What grade were you in the first time your teacher led a mindfulness exercise or suggested a few minutes of silence to start class? Some Berkeley High School (BHS) students have been meditating since third grade, some have never tried it, and many doubt that it helps at all.
The promotion of mindfulness in classes at BHS and neighboring schools is just one sign that teachers and school administrators see increasing stress levels among students, and that they are exploring ways to address the problem.
Besides mindfulness, approaches to stress reduction at BHS include: several forms of counseling — the Health Center, Student Support Center, On Campus Intervention, and academic counselors — visits from therapy dogs during lunch, and tutoring in the College and Career Center and classrooms. BHS Dean of Attendance Aman Watson sees sports as another valuable outlet. She explained that sports “really help balance and regulate the stress hormones so that your body and your mind can feel like they’re working together and it’s not just all cerebral.” But how much do these various efforts help, and what else could BHS be doing to reduce student stress levels?
Some of these approaches are geared to the long-term, and some work more as momentary releases or distractions from stress. Both counseling and mindfulness can help build lifelong resources for dealing with stress, while also helping in the moment. Neva Zamil, a sophomore in Academic Choice (AC), believes that the therapy dog visits, although helpful, can only do so much. She said, “I don’t think [therapy dogs] are any type of lasting relief. I just went and petted some dogs and it made me happy, but I’m still going to be stressed out in two hours.”
The advice BHS students most often hear about stress management is to go to the Health Center for counseling, and the school is rightfully proud of the quality of the counselors who work there. While it is true that many students are helped by one-on-one therapy sessions, others feel that beginning the process of consulting someone at the Health Center is more difficult than it needs to be.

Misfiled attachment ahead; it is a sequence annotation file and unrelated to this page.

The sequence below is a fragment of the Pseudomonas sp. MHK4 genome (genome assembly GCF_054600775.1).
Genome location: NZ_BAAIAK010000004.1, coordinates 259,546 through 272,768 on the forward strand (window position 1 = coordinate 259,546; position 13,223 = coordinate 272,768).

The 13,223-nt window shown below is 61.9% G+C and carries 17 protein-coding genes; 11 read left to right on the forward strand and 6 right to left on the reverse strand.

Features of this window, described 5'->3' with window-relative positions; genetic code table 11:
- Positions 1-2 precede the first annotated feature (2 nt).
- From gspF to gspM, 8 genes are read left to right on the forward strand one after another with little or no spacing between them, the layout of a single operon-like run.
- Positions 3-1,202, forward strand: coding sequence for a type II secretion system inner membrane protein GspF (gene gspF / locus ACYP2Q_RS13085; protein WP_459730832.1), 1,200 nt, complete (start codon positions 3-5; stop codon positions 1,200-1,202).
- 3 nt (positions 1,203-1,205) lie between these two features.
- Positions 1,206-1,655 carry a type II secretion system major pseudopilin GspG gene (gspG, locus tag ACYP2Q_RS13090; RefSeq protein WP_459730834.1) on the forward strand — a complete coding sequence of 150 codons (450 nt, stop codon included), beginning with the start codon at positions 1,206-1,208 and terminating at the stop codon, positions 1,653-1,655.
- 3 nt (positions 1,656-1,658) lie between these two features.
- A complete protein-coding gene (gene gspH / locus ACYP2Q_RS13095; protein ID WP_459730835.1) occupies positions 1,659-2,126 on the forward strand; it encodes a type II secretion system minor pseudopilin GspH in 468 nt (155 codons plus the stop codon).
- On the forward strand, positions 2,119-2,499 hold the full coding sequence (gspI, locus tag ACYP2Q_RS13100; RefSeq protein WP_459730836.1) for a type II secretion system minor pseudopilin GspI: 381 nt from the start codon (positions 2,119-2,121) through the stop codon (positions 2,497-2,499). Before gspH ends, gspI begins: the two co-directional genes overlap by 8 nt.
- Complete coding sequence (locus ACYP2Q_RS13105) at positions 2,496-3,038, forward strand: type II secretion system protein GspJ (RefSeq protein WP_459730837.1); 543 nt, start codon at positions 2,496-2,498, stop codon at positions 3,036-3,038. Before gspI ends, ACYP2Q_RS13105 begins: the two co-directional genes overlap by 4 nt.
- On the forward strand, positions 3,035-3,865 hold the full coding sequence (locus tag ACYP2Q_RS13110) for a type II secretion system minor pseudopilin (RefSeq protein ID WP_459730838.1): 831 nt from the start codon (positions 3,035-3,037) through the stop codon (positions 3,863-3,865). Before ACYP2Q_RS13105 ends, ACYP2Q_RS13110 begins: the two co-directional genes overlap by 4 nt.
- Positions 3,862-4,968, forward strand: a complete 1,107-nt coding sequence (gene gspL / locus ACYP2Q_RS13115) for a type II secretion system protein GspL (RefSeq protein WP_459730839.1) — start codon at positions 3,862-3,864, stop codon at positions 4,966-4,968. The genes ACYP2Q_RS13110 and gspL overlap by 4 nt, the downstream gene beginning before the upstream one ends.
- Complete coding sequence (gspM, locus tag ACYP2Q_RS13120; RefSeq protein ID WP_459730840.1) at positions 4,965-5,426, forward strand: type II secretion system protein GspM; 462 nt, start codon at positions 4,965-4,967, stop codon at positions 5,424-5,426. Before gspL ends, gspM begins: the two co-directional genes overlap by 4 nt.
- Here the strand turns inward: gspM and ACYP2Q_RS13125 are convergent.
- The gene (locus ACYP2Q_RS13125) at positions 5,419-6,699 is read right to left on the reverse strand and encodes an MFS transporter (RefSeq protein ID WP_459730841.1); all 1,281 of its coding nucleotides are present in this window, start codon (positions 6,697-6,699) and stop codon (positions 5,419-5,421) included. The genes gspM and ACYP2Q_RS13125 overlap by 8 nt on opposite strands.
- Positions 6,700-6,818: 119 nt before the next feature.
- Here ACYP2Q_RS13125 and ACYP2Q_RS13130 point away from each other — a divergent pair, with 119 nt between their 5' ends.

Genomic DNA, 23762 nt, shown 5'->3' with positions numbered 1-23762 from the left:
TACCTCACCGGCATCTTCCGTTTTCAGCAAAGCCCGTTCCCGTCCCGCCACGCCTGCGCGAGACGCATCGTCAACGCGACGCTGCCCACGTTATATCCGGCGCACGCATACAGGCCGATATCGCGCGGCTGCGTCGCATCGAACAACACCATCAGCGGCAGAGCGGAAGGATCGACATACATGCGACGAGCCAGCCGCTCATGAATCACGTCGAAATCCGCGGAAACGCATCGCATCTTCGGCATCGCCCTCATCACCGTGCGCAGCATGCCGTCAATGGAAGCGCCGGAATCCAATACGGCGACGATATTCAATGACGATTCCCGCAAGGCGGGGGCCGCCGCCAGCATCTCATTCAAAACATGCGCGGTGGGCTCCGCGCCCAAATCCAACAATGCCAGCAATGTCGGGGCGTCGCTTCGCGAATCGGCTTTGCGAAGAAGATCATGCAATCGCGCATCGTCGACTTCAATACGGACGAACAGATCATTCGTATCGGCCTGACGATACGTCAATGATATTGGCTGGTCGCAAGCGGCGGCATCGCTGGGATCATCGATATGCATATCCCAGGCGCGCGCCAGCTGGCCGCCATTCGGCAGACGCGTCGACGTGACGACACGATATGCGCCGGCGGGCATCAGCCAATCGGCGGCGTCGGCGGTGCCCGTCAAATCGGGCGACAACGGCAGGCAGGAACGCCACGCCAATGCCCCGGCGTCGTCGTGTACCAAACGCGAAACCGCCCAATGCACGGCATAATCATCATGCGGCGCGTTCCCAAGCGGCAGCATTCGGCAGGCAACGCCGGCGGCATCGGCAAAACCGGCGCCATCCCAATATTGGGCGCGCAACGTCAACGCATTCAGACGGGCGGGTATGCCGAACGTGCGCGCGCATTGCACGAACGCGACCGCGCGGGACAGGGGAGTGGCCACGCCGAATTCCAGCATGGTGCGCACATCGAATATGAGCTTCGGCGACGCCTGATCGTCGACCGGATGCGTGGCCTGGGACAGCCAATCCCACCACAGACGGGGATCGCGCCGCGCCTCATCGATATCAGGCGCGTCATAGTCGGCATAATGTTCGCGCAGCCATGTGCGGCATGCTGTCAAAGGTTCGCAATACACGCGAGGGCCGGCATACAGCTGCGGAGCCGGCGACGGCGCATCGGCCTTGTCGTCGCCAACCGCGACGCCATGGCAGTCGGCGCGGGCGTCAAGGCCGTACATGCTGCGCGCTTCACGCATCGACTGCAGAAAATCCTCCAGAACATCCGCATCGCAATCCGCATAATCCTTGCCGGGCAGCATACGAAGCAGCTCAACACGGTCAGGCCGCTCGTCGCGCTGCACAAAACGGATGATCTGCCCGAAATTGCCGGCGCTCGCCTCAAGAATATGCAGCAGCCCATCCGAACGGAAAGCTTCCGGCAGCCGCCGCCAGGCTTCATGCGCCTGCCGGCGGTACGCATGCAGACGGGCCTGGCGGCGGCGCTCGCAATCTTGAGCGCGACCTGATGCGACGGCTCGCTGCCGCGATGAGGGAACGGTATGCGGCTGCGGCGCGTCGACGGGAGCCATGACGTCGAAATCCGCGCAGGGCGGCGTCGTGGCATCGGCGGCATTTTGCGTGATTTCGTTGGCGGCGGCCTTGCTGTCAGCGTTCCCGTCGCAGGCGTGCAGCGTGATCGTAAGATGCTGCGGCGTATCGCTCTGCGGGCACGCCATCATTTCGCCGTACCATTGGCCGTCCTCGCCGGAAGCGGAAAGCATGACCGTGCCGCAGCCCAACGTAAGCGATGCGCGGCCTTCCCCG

One student, who prefers to remain anonymous, said that she went to the Health Center to look into some counseling and the first time she walked in she walked straight back out because she felt so alienated and out of place. This student suggested that even so much as a single period devoted to taking students to the Health Center early in freshman year could help students feel more comfortable asking for help.
In a similar way, mindfulness only makes a difference if students actually do it. Berkeley International High School (BIHS) teacher Sharif Musaji integrates mindfulness into his classroom as part of a BIHS-wide initiative. He said it can be “really valuable, but it has to be regular and students have to also want to do it.” If students do not put in effort to participate, mindfulness becomes nothing more than a bit of empty time during class.
All of these initiatives have had some positive impacts, but student stress remains a huge issue. To solve the problem, it is necessary to understand what is causing these high stress levels. The pressure around college admissions and grades are two obvious, linked causes. Watson thinks it stems from “juggling all the things that are going on for [teenagers] academically … and developmentally.”
Musaji thinks that the school day itself may be part of the problem. He suggested that “students are essentially expected to interact with six different personalities, plus they’re changing classrooms … in a chaotic six-minute passing period … that’s a big emotional and mental toll.” Musaji hopes for a student-led movement to change the schedule of the school day because “six classes every day for a semester is possibly not conducive to learning.”
By being aware of these issues, real systemic change can occur to prevent stress rather than alleviate it once it already exists. Instituting meditation in classrooms is a great start, but more can be done. Solutions like changing the school day, adding free periods, limiting how much homework teachers can give, or even changing the college admissions system could help students become less stressed.